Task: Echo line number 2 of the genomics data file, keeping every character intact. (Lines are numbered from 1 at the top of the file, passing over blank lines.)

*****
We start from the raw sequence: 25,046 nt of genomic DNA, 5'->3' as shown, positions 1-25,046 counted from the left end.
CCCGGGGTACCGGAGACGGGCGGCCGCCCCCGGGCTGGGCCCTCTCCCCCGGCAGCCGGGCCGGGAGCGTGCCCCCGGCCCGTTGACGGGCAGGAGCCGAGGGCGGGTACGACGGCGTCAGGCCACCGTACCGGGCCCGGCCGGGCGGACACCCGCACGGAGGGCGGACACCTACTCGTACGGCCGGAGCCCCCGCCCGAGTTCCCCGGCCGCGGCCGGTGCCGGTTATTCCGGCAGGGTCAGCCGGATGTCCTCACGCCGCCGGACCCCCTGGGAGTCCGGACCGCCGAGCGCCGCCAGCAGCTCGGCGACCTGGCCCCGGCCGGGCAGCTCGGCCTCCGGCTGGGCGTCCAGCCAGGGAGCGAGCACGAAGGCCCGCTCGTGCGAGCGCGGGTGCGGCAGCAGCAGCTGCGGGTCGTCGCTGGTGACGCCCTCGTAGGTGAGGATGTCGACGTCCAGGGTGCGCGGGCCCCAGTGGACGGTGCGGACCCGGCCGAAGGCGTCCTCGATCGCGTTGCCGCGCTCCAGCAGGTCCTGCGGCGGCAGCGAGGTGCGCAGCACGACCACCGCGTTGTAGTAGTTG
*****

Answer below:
CCCGGGGTACCGGAGACGGGCGGCCGCCCCCGGGCTGGGCCCTCTCCCCCGGCAGCCGGGCCGGGAGCGTGCCCCCGGCCCGTTGACGGGCAGGAGCCGAGGGCGGGTACGACGGCGTCAGGCCACCGTACCGGGCCCGGCCGGGCGGACACCCGCACGGAGGGCGGACACCTACTCGTACGGCCGGAGCCCCCGCCCGAGTTCCCCGGCCGCGGCCGGTGCCGGTTATTCCGGCAGGGTCAGCCGGATGTCCTCACGCCGCCGGACCCCCTGGGAGTCCGGACCGCCGAGCGCCGCCAGCAGCTCGGCGACCTGGCCCCGGCCGGGCAGCTCGGCCTCCGGCTGGGCGTCCAGCCAGGGAGCGAGCACGAAGGCCCGCTCGTGCGAGCGCGGGTGCGGCAGCAGCAGCTGCGGGTCGTCGCTGGTGACGCCCTCGTAGGTGAGGATGTCGACGTCCAGGGTGCGCGGGCCCCAGTGGACGGTGCGGACCCGGCCGAAGGCGTCCTCGATCGCGTTGCCGCGCTCCAGCAGGTCCTGCGGCGGCAGCGAGGTGCGCAGCACGACCACCGCGTTGTAGTAGTTG